Airflow direction

Discussion in 'The Rehearsal Room' started by Jimmy_2121, Sep 25, 2008.

  1. Jimmy_2121

    Jimmy_2121 Member

    When buzzing last night, no mouthpiece, I noticed that the direction of my air was almost straight down. I had never thought about it before, but we always talk about the air column moving forward through the instrument and it seems strange for my air to naturally flow almost vertically downwards.

    I have not had problems with tone or production, but wondered whether there is a more efficient direction for the airflow.

    I have quite an unconventional embouchure shape with most of the mouthpiece over the bottom lip, but with the top lip slightly infront of the bottom. Which I think forces the air downwards.

    Do people think about the direction of their airflow or is it simply a product of the embouchure position?

    How does it affect different aspects of playing, production, tone, dynamic contrast and intonation?
  2. please pass me the rope ....aghhhhhhh..........................................................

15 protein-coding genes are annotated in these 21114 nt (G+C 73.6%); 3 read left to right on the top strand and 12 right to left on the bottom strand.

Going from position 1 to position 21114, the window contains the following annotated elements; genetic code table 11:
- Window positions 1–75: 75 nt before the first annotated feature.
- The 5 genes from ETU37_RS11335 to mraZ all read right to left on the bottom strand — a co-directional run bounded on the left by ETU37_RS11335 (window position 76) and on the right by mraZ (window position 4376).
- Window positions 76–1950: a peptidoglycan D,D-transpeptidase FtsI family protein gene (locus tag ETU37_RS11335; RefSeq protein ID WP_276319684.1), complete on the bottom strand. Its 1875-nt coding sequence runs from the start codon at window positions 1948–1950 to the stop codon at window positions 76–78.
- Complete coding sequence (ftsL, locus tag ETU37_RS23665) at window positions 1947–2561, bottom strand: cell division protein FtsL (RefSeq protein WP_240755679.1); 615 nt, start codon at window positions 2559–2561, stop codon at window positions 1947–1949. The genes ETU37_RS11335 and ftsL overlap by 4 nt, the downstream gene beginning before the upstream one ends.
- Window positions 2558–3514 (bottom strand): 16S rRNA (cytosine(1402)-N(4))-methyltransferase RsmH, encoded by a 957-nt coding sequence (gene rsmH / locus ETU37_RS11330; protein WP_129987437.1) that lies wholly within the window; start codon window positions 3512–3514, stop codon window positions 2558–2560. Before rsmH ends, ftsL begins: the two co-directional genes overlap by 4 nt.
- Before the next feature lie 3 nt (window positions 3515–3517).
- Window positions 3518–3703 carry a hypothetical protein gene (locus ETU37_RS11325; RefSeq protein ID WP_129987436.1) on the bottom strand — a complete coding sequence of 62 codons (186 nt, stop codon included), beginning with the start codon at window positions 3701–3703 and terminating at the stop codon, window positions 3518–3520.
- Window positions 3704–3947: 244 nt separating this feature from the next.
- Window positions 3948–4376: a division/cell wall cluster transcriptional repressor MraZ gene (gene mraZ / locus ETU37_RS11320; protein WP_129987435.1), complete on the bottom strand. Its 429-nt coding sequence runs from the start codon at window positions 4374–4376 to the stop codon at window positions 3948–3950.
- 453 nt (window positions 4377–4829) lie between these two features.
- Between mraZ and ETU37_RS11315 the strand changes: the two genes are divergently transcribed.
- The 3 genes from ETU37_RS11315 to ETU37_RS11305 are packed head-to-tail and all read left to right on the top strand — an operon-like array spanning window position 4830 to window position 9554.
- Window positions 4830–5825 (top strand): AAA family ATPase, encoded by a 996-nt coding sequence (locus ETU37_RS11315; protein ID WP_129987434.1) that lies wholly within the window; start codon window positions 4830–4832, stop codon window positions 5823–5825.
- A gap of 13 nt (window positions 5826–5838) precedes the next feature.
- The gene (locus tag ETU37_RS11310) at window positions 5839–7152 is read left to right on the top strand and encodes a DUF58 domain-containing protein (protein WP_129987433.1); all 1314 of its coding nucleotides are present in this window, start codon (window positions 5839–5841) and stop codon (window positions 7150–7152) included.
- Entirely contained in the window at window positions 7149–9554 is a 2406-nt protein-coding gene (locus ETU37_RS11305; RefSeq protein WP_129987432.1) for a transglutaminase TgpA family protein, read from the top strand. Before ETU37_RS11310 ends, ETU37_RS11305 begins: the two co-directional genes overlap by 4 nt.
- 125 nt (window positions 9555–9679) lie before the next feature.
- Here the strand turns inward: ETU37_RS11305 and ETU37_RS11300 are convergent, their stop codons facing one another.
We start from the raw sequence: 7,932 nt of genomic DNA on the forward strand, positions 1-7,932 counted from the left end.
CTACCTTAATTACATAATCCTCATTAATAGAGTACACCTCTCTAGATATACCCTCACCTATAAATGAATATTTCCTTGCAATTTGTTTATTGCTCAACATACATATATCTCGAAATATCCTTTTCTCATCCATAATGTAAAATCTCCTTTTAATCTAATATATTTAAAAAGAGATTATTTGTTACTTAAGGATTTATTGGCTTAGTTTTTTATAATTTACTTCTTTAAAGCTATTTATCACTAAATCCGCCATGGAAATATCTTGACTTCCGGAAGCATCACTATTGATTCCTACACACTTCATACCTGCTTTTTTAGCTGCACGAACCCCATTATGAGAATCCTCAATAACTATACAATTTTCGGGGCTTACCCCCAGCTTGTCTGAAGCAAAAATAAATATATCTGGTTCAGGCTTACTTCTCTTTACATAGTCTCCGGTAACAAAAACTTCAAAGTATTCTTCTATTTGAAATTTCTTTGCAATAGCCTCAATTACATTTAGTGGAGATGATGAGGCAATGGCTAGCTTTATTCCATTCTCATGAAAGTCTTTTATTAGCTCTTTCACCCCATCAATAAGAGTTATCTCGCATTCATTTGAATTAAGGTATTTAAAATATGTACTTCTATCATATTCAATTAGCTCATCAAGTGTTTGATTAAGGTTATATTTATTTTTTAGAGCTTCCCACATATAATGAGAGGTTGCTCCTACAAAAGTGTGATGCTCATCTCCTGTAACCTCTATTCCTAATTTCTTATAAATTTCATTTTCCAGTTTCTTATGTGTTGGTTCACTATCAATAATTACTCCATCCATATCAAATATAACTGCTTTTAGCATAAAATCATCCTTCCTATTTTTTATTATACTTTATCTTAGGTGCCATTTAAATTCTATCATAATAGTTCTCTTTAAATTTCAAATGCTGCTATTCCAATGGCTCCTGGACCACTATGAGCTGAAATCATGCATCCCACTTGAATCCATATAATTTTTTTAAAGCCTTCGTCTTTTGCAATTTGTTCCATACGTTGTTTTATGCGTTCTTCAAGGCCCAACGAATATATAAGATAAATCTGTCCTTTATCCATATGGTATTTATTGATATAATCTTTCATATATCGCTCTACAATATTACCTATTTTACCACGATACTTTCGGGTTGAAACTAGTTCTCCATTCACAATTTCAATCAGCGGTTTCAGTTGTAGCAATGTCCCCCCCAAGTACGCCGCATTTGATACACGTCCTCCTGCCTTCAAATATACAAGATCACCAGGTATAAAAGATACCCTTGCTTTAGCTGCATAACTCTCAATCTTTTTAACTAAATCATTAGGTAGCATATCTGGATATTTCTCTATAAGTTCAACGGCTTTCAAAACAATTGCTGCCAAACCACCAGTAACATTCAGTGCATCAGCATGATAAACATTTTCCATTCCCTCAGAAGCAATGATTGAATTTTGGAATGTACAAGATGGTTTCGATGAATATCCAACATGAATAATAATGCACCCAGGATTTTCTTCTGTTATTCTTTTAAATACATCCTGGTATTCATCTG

3. Jimmy_2121

    Jimmy_2121 Member

    If you don't have anything to add on the thread subject, then why post?

    I find your post unhelpful and demeaning, if you don't find a subject interesting or really couldn't give flying fish about it then butt right out!

    I was genuinely interested in this as I had never thought about it before, maybe I'm missing a point somewhere, if someone would kindly point it out then I would at least be better informed.
  4. trumpetmike

    trumpetmike Well-Known Member

    From what I have gathered over the years, the natural direction of your airflow doesn't have a direct correlation with any aspect of your playing ability, it is just how you are built.
    There does seem to be a slight possibility that trumpeters who have an extreme downwards (often referred to as downstream) airflow tend to have a higher range (Maynard Ferguson is a prime example of this), but there are also those have forward or upstream airflows who also play into the stratosphere, so it is by no means a set rule that one will lead to the other.

    Purely personally, I don't think about it - I just play, lol. If I think too much about what is happening in my embouchure I tend to find myself suffering from paralysis through analysis.

    If it works, it works.

    Just in case you are interested - I play with a severe downstream ambouchure - I can produce a good tone (or so others have said), I have a good enough range for anything I have come across yet, it is just part of my embouchure set-up - one aspect of my playing that contributes to the final outcome.

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